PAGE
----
Art/ Collection/ Art Object


Late Period
ca. 664–332 BC
From Egypt
Cupreous metal
H. 8.3 cm (3 1/4 in.); W. 2.4 cm (15/16 in.); D. 2.4 cm (15/16 in.)
Credit Line:
Purchase, Edward S. Harkness Gift, 1926
Accession Number:
On view at The Met Fifth Avenue in Gallery 134
Onuris is depicted here, recognizable by his short hair and distinctive garment, which comprises a short kilt over a long patterned one, in this case combined with a detailed feathered or scaled cuirass. A double feather crown, rather than the frequent four feather crown, rests on his short hair, which is here oddly rendered with thick horizontal ridges . Onuris was a fierce god, known for capturing enemies in battle or hunting dangerous animals. His right arm is raised in the act of spearing a defeated enemy or animal, or holding a rope, which presumably he used to snare his prey. In this role, he personified good conquering and controlling forces of chaos and disruption.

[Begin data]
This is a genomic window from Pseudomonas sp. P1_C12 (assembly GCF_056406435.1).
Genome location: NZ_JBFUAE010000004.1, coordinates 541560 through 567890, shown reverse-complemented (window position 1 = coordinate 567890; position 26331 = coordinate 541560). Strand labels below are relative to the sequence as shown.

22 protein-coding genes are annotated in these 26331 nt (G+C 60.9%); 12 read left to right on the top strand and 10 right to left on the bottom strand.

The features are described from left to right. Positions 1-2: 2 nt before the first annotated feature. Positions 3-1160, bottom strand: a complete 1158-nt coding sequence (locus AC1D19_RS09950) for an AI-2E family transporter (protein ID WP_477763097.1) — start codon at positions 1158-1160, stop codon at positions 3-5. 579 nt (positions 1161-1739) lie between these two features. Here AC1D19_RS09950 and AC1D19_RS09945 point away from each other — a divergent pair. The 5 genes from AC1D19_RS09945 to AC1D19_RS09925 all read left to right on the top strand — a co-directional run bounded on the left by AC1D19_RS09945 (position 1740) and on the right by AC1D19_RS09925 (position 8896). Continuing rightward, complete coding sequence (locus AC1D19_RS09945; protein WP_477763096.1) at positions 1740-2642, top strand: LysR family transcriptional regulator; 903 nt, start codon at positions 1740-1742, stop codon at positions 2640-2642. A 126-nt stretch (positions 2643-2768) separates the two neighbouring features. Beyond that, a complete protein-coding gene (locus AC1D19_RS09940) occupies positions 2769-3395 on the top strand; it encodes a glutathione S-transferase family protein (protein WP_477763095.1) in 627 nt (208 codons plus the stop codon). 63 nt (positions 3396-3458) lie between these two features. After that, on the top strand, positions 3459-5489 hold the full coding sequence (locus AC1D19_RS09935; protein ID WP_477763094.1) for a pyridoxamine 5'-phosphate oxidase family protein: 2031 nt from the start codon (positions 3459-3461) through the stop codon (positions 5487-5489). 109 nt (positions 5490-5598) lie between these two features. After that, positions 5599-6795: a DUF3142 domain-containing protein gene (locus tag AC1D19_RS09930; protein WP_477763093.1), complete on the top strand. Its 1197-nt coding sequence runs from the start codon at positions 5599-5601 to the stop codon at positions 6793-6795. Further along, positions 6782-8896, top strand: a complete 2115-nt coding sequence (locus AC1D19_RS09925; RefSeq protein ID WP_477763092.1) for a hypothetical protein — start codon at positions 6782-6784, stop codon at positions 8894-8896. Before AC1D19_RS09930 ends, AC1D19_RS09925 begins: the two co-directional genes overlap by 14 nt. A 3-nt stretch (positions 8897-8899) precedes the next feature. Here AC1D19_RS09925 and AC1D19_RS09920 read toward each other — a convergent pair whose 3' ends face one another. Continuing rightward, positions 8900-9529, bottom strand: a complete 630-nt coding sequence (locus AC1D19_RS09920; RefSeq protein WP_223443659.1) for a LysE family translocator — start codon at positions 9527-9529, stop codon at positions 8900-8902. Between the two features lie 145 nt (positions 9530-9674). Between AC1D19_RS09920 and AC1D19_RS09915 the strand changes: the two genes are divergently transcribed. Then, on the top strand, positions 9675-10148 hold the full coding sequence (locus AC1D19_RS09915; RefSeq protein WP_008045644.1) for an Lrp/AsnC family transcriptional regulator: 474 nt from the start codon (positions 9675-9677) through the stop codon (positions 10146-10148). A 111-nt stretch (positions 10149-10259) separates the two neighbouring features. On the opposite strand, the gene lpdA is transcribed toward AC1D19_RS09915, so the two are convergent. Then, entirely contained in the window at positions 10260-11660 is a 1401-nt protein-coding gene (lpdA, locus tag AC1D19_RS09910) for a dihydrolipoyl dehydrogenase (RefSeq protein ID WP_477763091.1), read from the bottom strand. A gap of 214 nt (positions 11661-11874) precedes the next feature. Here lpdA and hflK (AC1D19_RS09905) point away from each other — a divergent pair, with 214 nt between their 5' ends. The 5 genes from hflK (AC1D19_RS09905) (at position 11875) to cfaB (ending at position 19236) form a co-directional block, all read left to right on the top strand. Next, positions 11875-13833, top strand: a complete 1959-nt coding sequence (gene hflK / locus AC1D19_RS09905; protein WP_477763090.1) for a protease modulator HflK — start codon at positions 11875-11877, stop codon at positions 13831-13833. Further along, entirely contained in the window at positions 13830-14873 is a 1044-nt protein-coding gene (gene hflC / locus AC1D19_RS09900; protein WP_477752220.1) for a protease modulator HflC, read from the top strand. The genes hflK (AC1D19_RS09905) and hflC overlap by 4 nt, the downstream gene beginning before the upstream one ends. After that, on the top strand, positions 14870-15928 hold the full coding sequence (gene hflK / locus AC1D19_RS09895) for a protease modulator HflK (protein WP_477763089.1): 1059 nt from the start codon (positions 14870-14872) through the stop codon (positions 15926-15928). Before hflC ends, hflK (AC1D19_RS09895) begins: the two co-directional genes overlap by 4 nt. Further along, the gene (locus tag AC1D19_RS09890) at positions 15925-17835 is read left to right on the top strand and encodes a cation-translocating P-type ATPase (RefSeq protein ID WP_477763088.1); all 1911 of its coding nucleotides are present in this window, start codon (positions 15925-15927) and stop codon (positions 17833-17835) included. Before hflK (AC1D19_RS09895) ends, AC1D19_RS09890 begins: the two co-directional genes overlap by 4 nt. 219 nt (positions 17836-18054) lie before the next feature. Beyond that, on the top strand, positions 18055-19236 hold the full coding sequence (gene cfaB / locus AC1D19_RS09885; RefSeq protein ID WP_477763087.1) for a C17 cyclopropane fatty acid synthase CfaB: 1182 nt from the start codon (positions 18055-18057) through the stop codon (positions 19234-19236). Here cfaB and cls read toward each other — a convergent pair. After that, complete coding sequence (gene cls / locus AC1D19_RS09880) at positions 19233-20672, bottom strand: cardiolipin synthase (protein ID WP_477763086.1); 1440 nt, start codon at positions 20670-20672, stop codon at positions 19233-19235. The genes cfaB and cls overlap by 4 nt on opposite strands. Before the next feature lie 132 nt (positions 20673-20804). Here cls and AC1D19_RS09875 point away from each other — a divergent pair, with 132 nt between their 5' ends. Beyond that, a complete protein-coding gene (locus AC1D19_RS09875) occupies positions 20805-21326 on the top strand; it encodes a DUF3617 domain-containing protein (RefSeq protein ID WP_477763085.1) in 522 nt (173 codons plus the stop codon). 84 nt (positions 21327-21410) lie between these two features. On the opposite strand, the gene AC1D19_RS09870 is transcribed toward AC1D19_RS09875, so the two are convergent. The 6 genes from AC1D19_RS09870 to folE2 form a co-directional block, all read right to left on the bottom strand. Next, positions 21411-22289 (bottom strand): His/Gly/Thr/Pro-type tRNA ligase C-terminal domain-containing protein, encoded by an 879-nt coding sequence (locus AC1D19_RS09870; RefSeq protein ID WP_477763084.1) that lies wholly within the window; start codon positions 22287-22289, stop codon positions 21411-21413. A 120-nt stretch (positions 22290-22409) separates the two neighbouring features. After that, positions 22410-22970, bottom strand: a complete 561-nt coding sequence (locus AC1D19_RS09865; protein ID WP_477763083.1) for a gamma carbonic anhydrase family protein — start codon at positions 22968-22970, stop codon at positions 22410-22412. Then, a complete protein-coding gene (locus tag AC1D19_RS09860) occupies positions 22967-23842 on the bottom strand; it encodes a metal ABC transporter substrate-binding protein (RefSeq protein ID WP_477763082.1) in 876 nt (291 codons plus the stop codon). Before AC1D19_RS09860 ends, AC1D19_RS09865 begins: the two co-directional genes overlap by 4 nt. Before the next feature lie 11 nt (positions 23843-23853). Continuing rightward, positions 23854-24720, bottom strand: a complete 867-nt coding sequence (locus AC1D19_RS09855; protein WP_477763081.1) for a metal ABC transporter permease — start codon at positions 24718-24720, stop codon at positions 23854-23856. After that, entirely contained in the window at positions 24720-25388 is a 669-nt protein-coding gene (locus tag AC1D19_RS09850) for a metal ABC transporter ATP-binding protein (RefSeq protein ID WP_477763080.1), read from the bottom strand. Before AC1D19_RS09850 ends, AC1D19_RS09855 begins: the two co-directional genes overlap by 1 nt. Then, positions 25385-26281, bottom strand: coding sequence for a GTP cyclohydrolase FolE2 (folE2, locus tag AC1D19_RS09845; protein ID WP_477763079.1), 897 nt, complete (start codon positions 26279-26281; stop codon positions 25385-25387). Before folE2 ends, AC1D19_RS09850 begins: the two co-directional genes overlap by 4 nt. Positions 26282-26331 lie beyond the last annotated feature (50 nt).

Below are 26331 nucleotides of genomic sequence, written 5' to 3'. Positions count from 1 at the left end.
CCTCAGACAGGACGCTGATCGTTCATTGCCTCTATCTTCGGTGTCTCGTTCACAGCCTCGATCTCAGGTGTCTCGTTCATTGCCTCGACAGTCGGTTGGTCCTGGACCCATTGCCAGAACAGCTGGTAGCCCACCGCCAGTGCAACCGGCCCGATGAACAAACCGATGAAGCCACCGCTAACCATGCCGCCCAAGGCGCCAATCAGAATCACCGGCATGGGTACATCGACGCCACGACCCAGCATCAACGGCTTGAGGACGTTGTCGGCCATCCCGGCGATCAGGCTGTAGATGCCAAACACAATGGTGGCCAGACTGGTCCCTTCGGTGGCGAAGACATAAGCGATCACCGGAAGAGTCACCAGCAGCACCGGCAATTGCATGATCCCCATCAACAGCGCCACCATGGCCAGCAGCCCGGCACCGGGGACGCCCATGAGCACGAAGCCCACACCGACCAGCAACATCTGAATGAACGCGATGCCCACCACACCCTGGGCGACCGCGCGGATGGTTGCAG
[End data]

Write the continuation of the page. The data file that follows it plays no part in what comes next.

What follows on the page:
Formerly Henry Wallis Collection (d. 1916). Acquired by Lord Carnarvon. Carnarvon Collection, acquired by the Museum from Lady Carnarvon, 1926.

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